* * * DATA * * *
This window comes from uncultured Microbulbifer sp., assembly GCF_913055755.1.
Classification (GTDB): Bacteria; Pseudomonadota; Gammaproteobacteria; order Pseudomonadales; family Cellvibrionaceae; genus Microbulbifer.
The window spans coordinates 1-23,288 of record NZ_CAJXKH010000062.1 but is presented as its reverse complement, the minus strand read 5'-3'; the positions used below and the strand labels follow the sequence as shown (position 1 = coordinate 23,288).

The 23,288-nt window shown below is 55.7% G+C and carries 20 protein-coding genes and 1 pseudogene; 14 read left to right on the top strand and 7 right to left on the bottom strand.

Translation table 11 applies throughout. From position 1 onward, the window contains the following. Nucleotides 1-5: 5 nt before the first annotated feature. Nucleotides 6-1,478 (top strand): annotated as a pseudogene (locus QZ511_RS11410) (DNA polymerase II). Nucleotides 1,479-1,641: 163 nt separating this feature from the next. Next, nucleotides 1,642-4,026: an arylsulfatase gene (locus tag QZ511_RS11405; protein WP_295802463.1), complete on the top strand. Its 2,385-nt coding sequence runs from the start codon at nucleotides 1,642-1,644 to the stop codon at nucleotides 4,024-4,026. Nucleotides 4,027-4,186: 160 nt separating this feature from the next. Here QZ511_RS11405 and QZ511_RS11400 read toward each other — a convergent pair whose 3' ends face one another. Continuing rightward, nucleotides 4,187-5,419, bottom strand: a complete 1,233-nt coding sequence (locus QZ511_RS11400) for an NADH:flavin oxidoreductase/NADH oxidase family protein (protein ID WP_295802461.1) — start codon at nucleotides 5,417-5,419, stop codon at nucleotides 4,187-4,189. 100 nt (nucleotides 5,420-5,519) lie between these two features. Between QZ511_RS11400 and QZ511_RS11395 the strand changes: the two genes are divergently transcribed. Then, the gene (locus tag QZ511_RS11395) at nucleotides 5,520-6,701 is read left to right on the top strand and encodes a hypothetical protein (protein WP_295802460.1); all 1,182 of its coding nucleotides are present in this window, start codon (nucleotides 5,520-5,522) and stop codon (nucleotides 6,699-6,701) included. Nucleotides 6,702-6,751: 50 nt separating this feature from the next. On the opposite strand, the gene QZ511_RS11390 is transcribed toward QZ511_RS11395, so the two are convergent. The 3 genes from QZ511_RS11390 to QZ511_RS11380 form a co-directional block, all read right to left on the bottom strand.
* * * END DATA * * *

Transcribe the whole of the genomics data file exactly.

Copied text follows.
This window comes from uncultured Microbulbifer sp., assembly GCF_913055755.1.
Classification (GTDB): Bacteria; Pseudomonadota; Gammaproteobacteria; order Pseudomonadales; family Cellvibrionaceae; genus Microbulbifer.
The window spans coordinates 1-23,288 of record NZ_CAJXKH010000062.1 but is presented as its reverse complement, the minus strand read 5'-3'; the positions used below and the strand labels follow the sequence as shown (position 1 = coordinate 23,288).

The 23,288-nt window shown below is 55.7% G+C and carries 20 protein-coding genes and 1 pseudogene; 14 read left to right on the top strand and 7 right to left on the bottom strand.

Translation table 11 applies throughout. From position 1 onward, the window contains the following. Nucleotides 1-5: 5 nt before the first annotated feature. Nucleotides 6-1,478 (top strand): annotated as a pseudogene (locus QZ511_RS11410) (DNA polymerase II). Nucleotides 1,479-1,641: 163 nt separating this feature from the next. Next, nucleotides 1,642-4,026: an arylsulfatase gene (locus tag QZ511_RS11405; protein WP_295802463.1), complete on the top strand. Its 2,385-nt coding sequence runs from the start codon at nucleotides 1,642-1,644 to the stop codon at nucleotides 4,024-4,026. Nucleotides 4,027-4,186: 160 nt separating this feature from the next. Here QZ511_RS11405 and QZ511_RS11400 read toward each other — a convergent pair whose 3' ends face one another. Continuing rightward, nucleotides 4,187-5,419, bottom strand: a complete 1,233-nt coding sequence (locus QZ511_RS11400) for an NADH:flavin oxidoreductase/NADH oxidase family protein (protein ID WP_295802461.1) — start codon at nucleotides 5,417-5,419, stop codon at nucleotides 4,187-4,189. 100 nt (nucleotides 5,420-5,519) lie between these two features. Between QZ511_RS11400 and QZ511_RS11395 the strand changes: the two genes are divergently transcribed. Then, the gene (locus tag QZ511_RS11395) at nucleotides 5,520-6,701 is read left to right on the top strand and encodes a hypothetical protein (protein WP_295802460.1); all 1,182 of its coding nucleotides are present in this window, start codon (nucleotides 5,520-5,522) and stop codon (nucleotides 6,699-6,701) included. Nucleotides 6,702-6,751: 50 nt separating this feature from the next. On the opposite strand, the gene QZ511_RS11390 is transcribed toward QZ511_RS11395, so the two are convergent. The 3 genes from QZ511_RS11390 to QZ511_RS11380 form a co-directional block, all read right to left on the bottom strand.